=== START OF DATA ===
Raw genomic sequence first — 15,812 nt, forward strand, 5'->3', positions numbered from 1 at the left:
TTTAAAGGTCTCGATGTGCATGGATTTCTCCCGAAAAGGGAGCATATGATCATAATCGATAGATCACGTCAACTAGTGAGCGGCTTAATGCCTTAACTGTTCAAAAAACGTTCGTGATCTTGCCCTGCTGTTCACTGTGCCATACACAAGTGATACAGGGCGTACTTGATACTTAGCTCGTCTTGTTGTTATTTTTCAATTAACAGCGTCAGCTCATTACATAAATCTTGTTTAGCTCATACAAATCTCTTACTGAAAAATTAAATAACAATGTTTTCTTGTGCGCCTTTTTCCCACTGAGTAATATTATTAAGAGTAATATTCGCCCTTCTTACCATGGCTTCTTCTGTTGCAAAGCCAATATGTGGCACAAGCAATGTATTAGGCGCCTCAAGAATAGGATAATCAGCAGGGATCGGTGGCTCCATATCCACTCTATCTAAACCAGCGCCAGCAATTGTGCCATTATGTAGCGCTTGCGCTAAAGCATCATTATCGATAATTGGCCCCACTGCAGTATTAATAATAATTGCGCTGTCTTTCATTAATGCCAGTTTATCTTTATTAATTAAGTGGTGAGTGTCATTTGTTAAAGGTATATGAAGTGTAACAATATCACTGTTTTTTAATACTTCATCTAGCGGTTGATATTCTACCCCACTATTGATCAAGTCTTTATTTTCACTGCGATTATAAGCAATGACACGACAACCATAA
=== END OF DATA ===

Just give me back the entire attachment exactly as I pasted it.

Raw genomic sequence first — 15,812 nt, forward strand, 5'->3', positions numbered from 1 at the left:
TTTAAAGGTCTCGATGTGCATGGATTTCTCCCGAAAAGGGAGCATATGATCATAATCGATAGATCACGTCAACTAGTGAGCGGCTTAATGCCTTAACTGTTCAAAAAACGTTCGTGATCTTGCCCTGCTGTTCACTGTGCCATACACAAGTGATACAGGGCGTACTTGATACTTAGCTCGTCTTGTTGTTATTTTTCAATTAACAGCGTCAGCTCATTACATAAATCTTGTTTAGCTCATACAAATCTCTTACTGAAAAATTAAATAACAATGTTTTCTTGTGCGCCTTTTTCCCACTGAGTAATATTATTAAGAGTAATATTCGCCCTTCTTACCATGGCTTCTTCTGTTGCAAAGCCAATATGTGGCACAAGCAATGTATTAGGCGCCTCAAGAATAGGATAATCAGCAGGGATCGGTGGCTCCATATCCACTCTATCTAAACCAGCGCCAGCAATTGTGCCATTATGTAGCGCTTGCGCTAAAGCATCATTATCGATAATTGGCCCCACTGCAGTATTAATAATAATTGCGCTGTCTTTCATTAATGCCAGTTTATCTTTATTAATTAAGTGGTGAGTGTCATTTGTTAAAGGTATATGAAGTGTAACAATATCACTGTTTTTTAATACTTCATCTAGCGGTTGATATTCTACCCCACTATTGATCAAGTCTTTATTTTCACTGCGATTATAAGCAATGACACGACAACCATAA